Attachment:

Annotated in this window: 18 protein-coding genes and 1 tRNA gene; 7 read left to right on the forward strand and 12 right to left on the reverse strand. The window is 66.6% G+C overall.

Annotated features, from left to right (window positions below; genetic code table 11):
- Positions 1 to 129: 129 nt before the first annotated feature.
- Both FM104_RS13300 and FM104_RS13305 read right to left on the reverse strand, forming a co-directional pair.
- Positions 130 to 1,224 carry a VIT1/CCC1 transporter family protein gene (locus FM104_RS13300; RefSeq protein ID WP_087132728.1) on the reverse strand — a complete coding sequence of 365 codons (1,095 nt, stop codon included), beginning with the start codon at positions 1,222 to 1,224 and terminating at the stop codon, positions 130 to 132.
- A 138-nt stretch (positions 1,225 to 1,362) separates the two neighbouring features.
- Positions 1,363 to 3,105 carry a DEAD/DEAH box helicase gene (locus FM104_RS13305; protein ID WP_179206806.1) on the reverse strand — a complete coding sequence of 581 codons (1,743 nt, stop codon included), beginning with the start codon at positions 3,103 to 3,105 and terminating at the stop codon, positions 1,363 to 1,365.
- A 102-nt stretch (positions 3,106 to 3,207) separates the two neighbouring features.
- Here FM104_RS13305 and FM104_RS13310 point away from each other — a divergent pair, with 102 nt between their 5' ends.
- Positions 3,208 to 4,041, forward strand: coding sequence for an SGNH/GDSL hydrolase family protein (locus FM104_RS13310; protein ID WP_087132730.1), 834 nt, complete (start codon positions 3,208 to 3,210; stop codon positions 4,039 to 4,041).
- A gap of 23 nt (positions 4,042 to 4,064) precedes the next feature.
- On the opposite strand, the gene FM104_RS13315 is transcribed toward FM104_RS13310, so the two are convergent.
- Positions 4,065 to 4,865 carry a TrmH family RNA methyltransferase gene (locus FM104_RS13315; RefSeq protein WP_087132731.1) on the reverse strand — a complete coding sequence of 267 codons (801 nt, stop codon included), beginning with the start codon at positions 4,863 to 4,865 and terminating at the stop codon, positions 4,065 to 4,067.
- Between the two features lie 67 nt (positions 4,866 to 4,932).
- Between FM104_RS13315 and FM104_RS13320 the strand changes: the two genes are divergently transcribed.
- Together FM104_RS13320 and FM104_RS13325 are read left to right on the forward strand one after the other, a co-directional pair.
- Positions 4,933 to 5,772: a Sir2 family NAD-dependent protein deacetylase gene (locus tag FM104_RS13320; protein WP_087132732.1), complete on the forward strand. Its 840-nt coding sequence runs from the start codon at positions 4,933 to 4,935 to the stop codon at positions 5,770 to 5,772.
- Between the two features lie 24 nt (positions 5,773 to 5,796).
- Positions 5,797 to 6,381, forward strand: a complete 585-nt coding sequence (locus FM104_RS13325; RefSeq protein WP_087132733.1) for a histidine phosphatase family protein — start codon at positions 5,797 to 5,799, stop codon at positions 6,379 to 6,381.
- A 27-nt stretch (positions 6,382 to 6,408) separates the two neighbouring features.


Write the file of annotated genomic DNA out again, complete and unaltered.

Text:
Annotated in this window: 18 protein-coding genes and 1 tRNA gene; 7 read left to right on the forward strand and 12 right to left on the reverse strand. The window is 66.6% G+C overall.

Annotated features, from left to right (window positions below; genetic code table 11):
- Positions 1 to 129: 129 nt before the first annotated feature.
- Both FM104_RS13300 and FM104_RS13305 read right to left on the reverse strand, forming a co-directional pair.
- Positions 130 to 1,224 carry a VIT1/CCC1 transporter family protein gene (locus FM104_RS13300; RefSeq protein ID WP_087132728.1) on the reverse strand — a complete coding sequence of 365 codons (1,095 nt, stop codon included), beginning with the start codon at positions 1,222 to 1,224 and terminating at the stop codon, positions 130 to 132.
- A 138-nt stretch (positions 1,225 to 1,362) separates the two neighbouring features.
- Positions 1,363 to 3,105 carry a DEAD/DEAH box helicase gene (locus FM104_RS13305; protein ID WP_179206806.1) on the reverse strand — a complete coding sequence of 581 codons (1,743 nt, stop codon included), beginning with the start codon at positions 3,103 to 3,105 and terminating at the stop codon, positions 1,363 to 1,365.
- A 102-nt stretch (positions 3,106 to 3,207) separates the two neighbouring features.
- Here FM104_RS13305 and FM104_RS13310 point away from each other — a divergent pair, with 102 nt between their 5' ends.
- Positions 3,208 to 4,041, forward strand: coding sequence for an SGNH/GDSL hydrolase family protein (locus FM104_RS13310; protein ID WP_087132730.1), 834 nt, complete (start codon positions 3,208 to 3,210; stop codon positions 4,039 to 4,041).
- A gap of 23 nt (positions 4,042 to 4,064) precedes the next feature.
- On the opposite strand, the gene FM104_RS13315 is transcribed toward FM104_RS13310, so the two are convergent.
- Positions 4,065 to 4,865 carry a TrmH family RNA methyltransferase gene (locus FM104_RS13315; RefSeq protein WP_087132731.1) on the reverse strand — a complete coding sequence of 267 codons (801 nt, stop codon included), beginning with the start codon at positions 4,863 to 4,865 and terminating at the stop codon, positions 4,065 to 4,067.
- Between the two features lie 67 nt (positions 4,866 to 4,932).
- Between FM104_RS13315 and FM104_RS13320 the strand changes: the two genes are divergently transcribed.
- Together FM104_RS13320 and FM104_RS13325 are read left to right on the forward strand one after the other, a co-directional pair.
- Positions 4,933 to 5,772: a Sir2 family NAD-dependent protein deacetylase gene (locus tag FM104_RS13320; protein WP_087132732.1), complete on the forward strand. Its 840-nt coding sequence runs from the start codon at positions 4,933 to 4,935 to the stop codon at positions 5,770 to 5,772.
- Between the two features lie 24 nt (positions 5,773 to 5,796).
- Positions 5,797 to 6,381, forward strand: a complete 585-nt coding sequence (locus FM104_RS13325; RefSeq protein WP_087132733.1) for a histidine phosphatase family protein — start codon at positions 5,797 to 5,799, stop codon at positions 6,379 to 6,381.
- A 27-nt stretch (positions 6,382 to 6,408) separates the two neighbouring features.